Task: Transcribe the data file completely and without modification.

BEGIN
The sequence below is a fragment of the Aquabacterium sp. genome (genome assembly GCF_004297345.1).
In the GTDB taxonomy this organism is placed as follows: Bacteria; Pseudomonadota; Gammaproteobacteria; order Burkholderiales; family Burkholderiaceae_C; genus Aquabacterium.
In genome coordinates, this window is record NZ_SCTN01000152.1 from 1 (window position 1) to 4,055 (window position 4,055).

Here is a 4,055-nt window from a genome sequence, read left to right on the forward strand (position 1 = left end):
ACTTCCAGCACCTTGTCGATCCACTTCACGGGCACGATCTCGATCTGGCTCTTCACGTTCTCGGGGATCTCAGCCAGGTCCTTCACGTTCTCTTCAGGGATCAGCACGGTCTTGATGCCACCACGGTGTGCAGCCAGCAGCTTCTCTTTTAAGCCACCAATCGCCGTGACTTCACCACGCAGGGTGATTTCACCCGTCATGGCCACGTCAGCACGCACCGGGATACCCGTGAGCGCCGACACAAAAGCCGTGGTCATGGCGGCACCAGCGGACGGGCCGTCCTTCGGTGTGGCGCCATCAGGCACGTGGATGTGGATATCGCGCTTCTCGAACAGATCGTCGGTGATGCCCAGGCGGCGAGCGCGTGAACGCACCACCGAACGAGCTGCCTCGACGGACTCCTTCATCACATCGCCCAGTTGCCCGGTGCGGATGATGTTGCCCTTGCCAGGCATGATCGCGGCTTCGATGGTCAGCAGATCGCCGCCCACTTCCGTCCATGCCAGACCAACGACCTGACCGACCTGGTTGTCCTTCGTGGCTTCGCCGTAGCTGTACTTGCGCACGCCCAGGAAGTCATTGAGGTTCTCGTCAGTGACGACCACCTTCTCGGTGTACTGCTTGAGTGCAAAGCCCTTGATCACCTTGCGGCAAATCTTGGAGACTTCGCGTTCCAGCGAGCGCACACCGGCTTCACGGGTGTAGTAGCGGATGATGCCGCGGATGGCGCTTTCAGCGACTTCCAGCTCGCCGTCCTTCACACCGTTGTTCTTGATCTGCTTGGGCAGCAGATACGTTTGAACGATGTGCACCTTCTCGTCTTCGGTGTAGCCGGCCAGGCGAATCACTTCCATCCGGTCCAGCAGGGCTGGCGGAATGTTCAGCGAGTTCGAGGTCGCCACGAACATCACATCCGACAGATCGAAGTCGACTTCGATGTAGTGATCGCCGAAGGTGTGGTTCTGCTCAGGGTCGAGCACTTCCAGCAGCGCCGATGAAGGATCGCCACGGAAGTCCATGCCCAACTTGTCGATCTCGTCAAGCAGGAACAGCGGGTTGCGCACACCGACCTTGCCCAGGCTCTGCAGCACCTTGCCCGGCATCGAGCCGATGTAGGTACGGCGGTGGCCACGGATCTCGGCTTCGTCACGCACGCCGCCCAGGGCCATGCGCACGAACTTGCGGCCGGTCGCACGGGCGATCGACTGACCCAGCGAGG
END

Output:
The sequence below is a fragment of the Aquabacterium sp. genome (genome assembly GCF_004297345.1).
In the GTDB taxonomy this organism is placed as follows: Bacteria; Pseudomonadota; Gammaproteobacteria; order Burkholderiales; family Burkholderiaceae_C; genus Aquabacterium.
In genome coordinates, this window is record NZ_SCTN01000152.1 from 1 (window position 1) to 4,055 (window position 4,055).

Here is a 4,055-nt window from a genome sequence, read left to right on the forward strand (position 1 = left end):
ACTTCCAGCACCTTGTCGATCCACTTCACGGGCACGATCTCGATCTGGCTCTTCACGTTCTCGGGGATCTCAGCCAGGTCCTTCACGTTCTCTTCAGGGATCAGCACGGTCTTGATGCCACCACGGTGTGCAGCCAGCAGCTTCTCTTTTAAGCCACCAATCGCCGTGACTTCACCACGCAGGGTGATTTCACCCGTCATGGCCACGTCAGCACGCACCGGGATACCCGTGAGCGCCGACACAAAAGCCGTGGTCATGGCGGCACCAGCGGACGGGCCGTCCTTCGGTGTGGCGCCATCAGGCACGTGGATGTGGATATCGCGCTTCTCGAACAGATCGTCGGTGATGCCCAGGCGGCGAGCGCGTGAACGCACCACCGAACGAGCTGCCTCGACGGACTCCTTCATCACATCGCCCAGTTGCCCGGTGCGGATGATGTTGCCCTTGCCAGGCATGATCGCGGCTTCGATGGTCAGCAGATCGCCGCCCACTTCCGTCCATGCCAGACCAACGACCTGACCGACCTGGTTGTCCTTCGTGGCTTCGCCGTAGCTGTACTTGCGCACGCCCAGGAAGTCATTGAGGTTCTCGTCAGTGACGACCACCTTCTCGGTGTACTGCTTGAGTGCAAAGCCCTTGATCACCTTGCGGCAAATCTTGGAGACTTCGCGTTCCAGCGAGCGCACACCGGCTTCACGGGTGTAGTAGCGGATGATGCCGCGGATGGCGCTTTCAGCGACTTCCAGCTCGCCGTCCTTCACACCGTTGTTCTTGATCTGCTTGGGCAGCAGATACGTTTGAACGATGTGCACCTTCTCGTCTTCGGTGTAGCCGGCCAGGCGAATCACTTCCATCCGGTCCAGCAGGGCTGGCGGAATGTTCAGCGAGTTCGAGGTCGCCACGAACATCACATCCGACAGATCGAAGTCGACTTCGATGTAGTGATCGCCGAAGGTGTGGTTCTGCTCAGGGTCGAGCACTTCCAGCAGCGCCGATGAAGGATCGCCACGGAAGTCCATGCCCAACTTGTCGATCTCGTCAAGCAGGAACAGCGGGTTGCGCACACCGACCTTGCCCAGGCTCTGCAGCACCTTGCCCGGCATCGAGCCGATGTAGGTACGGCGGTGGCCACGGATCTCGGCTTCGTCACGCACGCCGCCCAGGGCCATGCGCACGAACTTGCGGCCGGTCGCACGGGCGATCGACTGACCCAGCGAGG